This week on our Friends on Friday guest blog post, my colleague Jeff Shore writes about the costs and fears that prevent a customer from doing business with you. I like how he talks about serving the customer which can lead to an Amazing customer experience. – Shep Hyken Years ago I created a formula […]
This week on our Friends on Friday guest blog post, my colleague Jeff Shore writes about the costs and fears that prevent a customer from doing business with you. I like how he talks about serving the customer which can lead to an Amazing customer experience. – Shep Hyken
Years ago I created a formula by which people make purchase decisions.
People buy when:
Current Dissatisfaction x Future Promise > Cost + Fear
There is a lot to unpack in that little formula but I would like to address the right side of the equation, those costs and fears that prevent a customer from doing business with you.
Customer service means many things but one thing it does not mean is instilling fear into buyers. While that might sound so obvious as to be ridiculous, fear is often what both salespeople and companies inadvertently lead with.
If you make a point to notice how often cost and fear are the stepping off points for customers, you won’t have to look far. Go to almost any retail store or look at stores online and note how often salespeople, signage, and the overall purchasing vibe begins with an attempt to lower cost and insert fear into customers. Salespeople have been conditioned to launch into the “Deal of the Day” discussion as soon as a customer walks through their literal or digital door. This is not “service,” this is stress!
Think about this cost plus fear approach for a moment. The message to the customer is this: “I can hit you up front with a price that is so low you will have to pay attention to my deal, even if you don’t like or need the product, and I’m going to have you fearful and stressed out about missing a good deal!” While worry-inducing approaches such as this may result in single sales, stressing people out does not make for loyal customers. Customers will feel served if they are in fact served, not threatened.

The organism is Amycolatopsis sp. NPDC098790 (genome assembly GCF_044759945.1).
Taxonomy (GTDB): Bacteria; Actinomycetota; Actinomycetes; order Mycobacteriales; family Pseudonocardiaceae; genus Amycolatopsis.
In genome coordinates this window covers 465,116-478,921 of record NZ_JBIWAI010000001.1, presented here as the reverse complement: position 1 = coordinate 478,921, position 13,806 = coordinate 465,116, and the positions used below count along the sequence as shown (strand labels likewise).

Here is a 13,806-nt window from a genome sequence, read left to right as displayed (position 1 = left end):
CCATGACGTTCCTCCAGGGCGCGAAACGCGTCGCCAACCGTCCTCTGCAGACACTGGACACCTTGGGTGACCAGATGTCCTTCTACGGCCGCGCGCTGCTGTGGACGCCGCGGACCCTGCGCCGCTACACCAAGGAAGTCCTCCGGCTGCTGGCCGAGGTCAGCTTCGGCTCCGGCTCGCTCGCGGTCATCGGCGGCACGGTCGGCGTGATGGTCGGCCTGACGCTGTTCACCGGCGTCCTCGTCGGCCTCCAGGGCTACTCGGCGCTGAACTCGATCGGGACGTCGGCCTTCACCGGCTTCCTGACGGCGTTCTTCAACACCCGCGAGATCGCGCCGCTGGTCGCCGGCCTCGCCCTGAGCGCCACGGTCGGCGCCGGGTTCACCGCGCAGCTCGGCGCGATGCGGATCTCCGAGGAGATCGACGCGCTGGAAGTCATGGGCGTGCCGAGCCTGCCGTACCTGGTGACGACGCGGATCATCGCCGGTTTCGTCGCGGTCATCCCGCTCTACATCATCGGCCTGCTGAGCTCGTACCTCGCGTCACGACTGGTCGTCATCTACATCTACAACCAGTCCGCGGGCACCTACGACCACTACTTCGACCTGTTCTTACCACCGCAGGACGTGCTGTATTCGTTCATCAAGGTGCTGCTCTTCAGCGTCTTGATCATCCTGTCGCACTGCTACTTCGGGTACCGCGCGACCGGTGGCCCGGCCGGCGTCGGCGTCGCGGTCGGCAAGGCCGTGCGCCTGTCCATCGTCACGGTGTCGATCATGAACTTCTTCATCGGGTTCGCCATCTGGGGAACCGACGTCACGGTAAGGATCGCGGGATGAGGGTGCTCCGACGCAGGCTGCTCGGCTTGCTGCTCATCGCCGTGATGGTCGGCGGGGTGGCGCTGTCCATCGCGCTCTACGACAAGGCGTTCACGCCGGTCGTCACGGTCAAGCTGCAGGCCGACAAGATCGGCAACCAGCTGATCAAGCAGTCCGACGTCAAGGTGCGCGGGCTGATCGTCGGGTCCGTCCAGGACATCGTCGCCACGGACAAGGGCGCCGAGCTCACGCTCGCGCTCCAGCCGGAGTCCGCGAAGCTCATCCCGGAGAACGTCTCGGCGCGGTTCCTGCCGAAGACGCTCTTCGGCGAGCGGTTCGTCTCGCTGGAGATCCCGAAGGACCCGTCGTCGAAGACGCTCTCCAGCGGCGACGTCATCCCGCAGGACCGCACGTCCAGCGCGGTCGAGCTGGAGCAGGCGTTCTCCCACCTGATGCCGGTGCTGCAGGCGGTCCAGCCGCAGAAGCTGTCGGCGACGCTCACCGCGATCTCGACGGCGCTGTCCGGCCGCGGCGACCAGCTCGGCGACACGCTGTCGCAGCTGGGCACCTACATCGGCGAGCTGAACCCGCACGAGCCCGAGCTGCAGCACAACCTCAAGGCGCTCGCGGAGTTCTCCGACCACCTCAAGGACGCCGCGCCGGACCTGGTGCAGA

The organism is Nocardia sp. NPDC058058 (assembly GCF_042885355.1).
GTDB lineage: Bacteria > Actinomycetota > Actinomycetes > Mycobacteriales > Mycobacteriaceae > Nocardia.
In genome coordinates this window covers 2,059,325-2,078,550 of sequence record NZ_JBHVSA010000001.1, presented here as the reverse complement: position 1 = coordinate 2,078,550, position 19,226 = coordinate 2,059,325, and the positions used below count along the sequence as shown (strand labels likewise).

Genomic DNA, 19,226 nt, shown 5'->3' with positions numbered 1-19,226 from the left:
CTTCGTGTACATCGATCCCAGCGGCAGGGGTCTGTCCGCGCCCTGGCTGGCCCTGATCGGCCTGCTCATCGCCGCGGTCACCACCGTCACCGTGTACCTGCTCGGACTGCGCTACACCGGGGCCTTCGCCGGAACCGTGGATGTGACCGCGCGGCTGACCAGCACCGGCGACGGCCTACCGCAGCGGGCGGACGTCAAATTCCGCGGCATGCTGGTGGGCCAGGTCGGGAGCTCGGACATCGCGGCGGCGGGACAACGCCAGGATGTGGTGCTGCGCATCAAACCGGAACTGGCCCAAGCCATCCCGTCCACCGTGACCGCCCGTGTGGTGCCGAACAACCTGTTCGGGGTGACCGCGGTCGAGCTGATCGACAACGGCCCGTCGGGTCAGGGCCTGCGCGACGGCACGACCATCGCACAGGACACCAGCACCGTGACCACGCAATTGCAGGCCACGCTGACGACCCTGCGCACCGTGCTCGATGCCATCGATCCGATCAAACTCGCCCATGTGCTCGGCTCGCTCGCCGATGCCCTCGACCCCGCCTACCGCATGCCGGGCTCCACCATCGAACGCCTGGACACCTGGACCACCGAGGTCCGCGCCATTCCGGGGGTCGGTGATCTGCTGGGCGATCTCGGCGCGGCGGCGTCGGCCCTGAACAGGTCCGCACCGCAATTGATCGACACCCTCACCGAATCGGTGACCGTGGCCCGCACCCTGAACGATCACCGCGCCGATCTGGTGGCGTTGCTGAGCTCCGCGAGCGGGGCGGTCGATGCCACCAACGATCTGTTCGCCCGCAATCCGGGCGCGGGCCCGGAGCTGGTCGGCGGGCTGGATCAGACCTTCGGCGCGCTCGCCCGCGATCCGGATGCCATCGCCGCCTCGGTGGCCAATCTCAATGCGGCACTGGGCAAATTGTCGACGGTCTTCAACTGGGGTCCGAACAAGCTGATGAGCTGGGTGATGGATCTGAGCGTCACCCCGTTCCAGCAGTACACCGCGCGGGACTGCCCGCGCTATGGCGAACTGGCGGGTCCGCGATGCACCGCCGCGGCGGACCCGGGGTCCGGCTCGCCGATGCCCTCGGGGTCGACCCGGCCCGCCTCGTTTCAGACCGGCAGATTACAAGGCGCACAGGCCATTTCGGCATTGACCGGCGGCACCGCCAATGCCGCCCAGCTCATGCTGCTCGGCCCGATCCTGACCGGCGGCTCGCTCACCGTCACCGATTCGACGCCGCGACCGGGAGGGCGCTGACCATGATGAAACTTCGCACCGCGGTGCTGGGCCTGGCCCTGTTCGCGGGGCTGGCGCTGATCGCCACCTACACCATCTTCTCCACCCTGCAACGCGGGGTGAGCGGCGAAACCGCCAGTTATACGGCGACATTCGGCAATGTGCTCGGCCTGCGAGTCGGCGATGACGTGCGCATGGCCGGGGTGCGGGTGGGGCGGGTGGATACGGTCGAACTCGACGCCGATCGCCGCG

When customers are “served” via price claims and fear, they tend to ask themselves questions such as, What’s wrong with this item?…Why doesn’t anyone else want it?…Should I pay more for better quality?…Will this go on an even bigger sale tomorrow? If customer service is all about listening to people and providing solutions for their problems, inspiring a string of stressful questions like these is the exact opposite of what you want to provide for your customers.
More importantly, when customer service takes the form of a frantic “buy now or else” fear-filled price pitch, customers are reduced to bank accounts and knee-jerk reactions. Just like you, customers are people. If you resist the trend to lead with price and fear and aim to truly serve individuals, you will create satisfied and loyal customers.
About the Author:
Jeff Shore is a highly sought-after sales expert, speaker, author and executive coach. His latest book, Be Bold and Win the Sale: Get Out of Your Comfort Zone and Boost Your Performance, (published by McGraw-Hill in January 2014) illustrates Jeff’s innovative BE BOLD methodology and teaches you how to change your mindset and change your world. Learn more at jeffshore.com or follow Jeff on Twitter.
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